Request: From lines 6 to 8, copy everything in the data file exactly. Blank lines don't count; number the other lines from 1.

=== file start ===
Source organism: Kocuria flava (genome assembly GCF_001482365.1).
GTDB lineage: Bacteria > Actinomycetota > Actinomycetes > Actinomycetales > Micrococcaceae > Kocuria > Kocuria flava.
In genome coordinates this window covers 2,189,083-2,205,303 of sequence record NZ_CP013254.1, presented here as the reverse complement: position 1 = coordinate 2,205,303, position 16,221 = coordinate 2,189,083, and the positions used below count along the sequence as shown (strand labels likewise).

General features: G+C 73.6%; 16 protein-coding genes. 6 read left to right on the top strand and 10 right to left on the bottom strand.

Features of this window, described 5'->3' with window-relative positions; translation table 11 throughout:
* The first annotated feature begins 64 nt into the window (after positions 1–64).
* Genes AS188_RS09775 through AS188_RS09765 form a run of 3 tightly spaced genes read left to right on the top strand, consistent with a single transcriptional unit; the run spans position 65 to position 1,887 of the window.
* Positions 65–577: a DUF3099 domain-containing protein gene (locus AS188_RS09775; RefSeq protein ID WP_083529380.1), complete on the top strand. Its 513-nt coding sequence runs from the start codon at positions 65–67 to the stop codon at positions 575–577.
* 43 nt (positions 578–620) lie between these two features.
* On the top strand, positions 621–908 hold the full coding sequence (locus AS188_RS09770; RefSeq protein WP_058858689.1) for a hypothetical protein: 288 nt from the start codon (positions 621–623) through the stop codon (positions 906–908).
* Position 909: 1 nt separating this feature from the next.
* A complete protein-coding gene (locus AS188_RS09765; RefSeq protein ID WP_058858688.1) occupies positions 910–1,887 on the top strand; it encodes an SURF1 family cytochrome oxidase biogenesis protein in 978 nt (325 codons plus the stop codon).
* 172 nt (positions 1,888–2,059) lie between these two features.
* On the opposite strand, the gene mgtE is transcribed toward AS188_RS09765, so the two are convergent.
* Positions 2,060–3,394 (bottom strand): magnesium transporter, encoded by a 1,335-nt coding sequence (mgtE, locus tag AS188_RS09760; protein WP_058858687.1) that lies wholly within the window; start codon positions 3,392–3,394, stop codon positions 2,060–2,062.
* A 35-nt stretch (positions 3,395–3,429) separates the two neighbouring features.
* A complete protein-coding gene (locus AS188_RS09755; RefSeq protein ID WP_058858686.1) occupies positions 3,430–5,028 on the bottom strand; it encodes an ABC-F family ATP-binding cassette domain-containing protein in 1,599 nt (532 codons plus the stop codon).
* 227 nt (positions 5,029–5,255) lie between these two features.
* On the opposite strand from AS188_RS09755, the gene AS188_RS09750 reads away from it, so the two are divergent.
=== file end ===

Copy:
* The first annotated feature begins 64 nt into the window (after positions 1–64).
* Genes AS188_RS09775 through AS188_RS09765 form a run of 3 tightly spaced genes read left to right on the top strand, consistent with a single transcriptional unit; the run spans position 65 to position 1,887 of the window.
* Positions 65–577: a DUF3099 domain-containing protein gene (locus AS188_RS09775; RefSeq protein ID WP_083529380.1), complete on the top strand. Its 513-nt coding sequence runs from the start codon at positions 65–67 to the stop codon at positions 575–577.